Tips for Cold Weather Camping

one-pot-meals-winter-camping-by- peupleloupCold weather camping isn’t for the faint of heart or ill-prepared. You can saunter out the door with nothing but a lightweight sleeping bag and a hammock during the summer, but that won’t cut it during the winter. Camping in cold weather can be downright unpleasant if you don’t know what you’re getting into. Camping outside in the winter can be enjoyable if you’re prepared and you have the right equipment, however. Here are some cold weather camping tips for the bold and the brave who want to get outside this season.

A warm fire works wonders

A campfire is your best friend. Campfires provide warmth, comfort, and it can keep your spirits high on a cold weather camping trip. Don’t skimp on the supplies. Trying to start a fire with nothing but a match when your fingers are numb and the sun is going down is a miserable experience. Bring plenty of firewood and a fire starter.

Layering is key

Layers are important any time you head out in nature. Start with a warm merino wool or synthetic base layer. Follow that with a warm middle layer such as a fleece and winter weight hiking pants. Top that off with a big down or synthetic jacket. Don’t forget winter accessories such as hats, scarves, gaiters, gloves, mittens, etc. Unlike hiking, camping doesn’t generate a lot of body heat. You’re mostly sitting still in the cold, and so you need more insulation to stay warm.

Sleeping bag

You need a cold weather sleeping bag if you’re going to camp in the winter. Most sleeping bag manufacturers provide a temperature rating for their sleeping bags. This temperature rating is often based on the comfort level for the average person. In other words, this is a highly subjective rating. Determine whether you sleep hot or cold before buying a bag. Those who sleep cold might be uncomfortably chilly in a 30-degree bag on a 35-degree night, whereas someone who sleeps warm might be perfectly comfortable in a 30-degree bag in sub-freezing temperatures.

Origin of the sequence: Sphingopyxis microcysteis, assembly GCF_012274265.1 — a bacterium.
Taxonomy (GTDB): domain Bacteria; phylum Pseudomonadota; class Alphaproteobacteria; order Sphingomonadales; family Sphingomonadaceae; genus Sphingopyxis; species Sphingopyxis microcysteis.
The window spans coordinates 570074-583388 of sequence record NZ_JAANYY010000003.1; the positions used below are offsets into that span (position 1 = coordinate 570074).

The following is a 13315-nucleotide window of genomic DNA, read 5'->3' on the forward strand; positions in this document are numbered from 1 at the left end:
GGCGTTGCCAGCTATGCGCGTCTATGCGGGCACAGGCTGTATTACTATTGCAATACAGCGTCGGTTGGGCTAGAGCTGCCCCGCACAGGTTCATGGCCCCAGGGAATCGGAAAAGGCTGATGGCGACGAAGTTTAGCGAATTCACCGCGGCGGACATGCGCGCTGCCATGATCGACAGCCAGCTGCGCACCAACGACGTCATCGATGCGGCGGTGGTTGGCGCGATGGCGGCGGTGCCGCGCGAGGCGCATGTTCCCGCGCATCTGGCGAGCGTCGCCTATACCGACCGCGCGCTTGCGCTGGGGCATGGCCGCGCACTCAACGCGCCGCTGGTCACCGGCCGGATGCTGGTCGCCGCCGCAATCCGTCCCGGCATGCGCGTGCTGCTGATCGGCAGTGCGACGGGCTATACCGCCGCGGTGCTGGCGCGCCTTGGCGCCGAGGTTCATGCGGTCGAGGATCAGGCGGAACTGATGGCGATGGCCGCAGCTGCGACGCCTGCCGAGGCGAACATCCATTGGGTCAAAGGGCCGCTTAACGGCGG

Sleeping pad

A sleeping pad is equally as important as a good sleeping bag. A sleeping pad not only provides extra comfort, but extra insulation from the ground as well. Typically a foam core sleeping pad will provide more insulation than an air core pad. There are exceptions, however, so it’s safest to check the R-value rating provided by the manufacturer. The higher the R-value, the better the thermal resistance, and the warmer you will be.

Sleeping bag liner

Another way to add some extra warmth to your sleep set-up is a sleeping bag liner. The amount of warmth provided by a liner varies greatly depending on the material. Some sleeping bag liners can increase the temperature rating of your bag by over 20-degrees. Sleeping bag liners also extend the lifetime of your sleeping bag.

Hot water bottle

Boil some water over the fire or on a camp stove, and pour it into a Nalgene water bottle. Toss this makeshift hot water bottle into your sleeping bag a few minutes before bed, and enjoy a toasty sleep set-up.

Tent camping

You might think that you want a tent that retains as much heat as possible while camping in cold weather. While you do want your tent to trap some of your body heat, you also want your tent to breathe. Make sure your tent has good ventilation to reduce moisture build up, or tent drip, on the inside of your tent. Another way to eliminate this buildup of condensation is by storing all wet or damp gear – such as boots, socks, etc. – outside of your tent. Also refrain from cooking in your tent to avoid excess heat build up (also cooking in your tent is a fire hazard).

Hot drinks and a hot menu.

There are only so many jackets you can put on to try and stay warm before you start to look a little absurd. Luckily hot drinks and warm food can provide a little extra warmth and comfort during winter camping. A nice hot cup of coffee, cocoa, or cider will stave of the chills, and a warm, hearty bowl of stew, soup, or chili will warm you through and through.

Hand warmers

There’s a joke about pockets being the original hand warmers. While a fleece-lined pocket is certainly better than nothing at all, a hand warmer beats a pocket any day. Once you use some disposable hand warmers or a reusable hand warmer, you won’t ever go camping in the winter without one again.

Stop by Uncle Sam’s Safari Outfitters for any of your camping needs! We’ve been providing Northwest Arkansas with camping, hiking, and climbing gear for more than 30 years!

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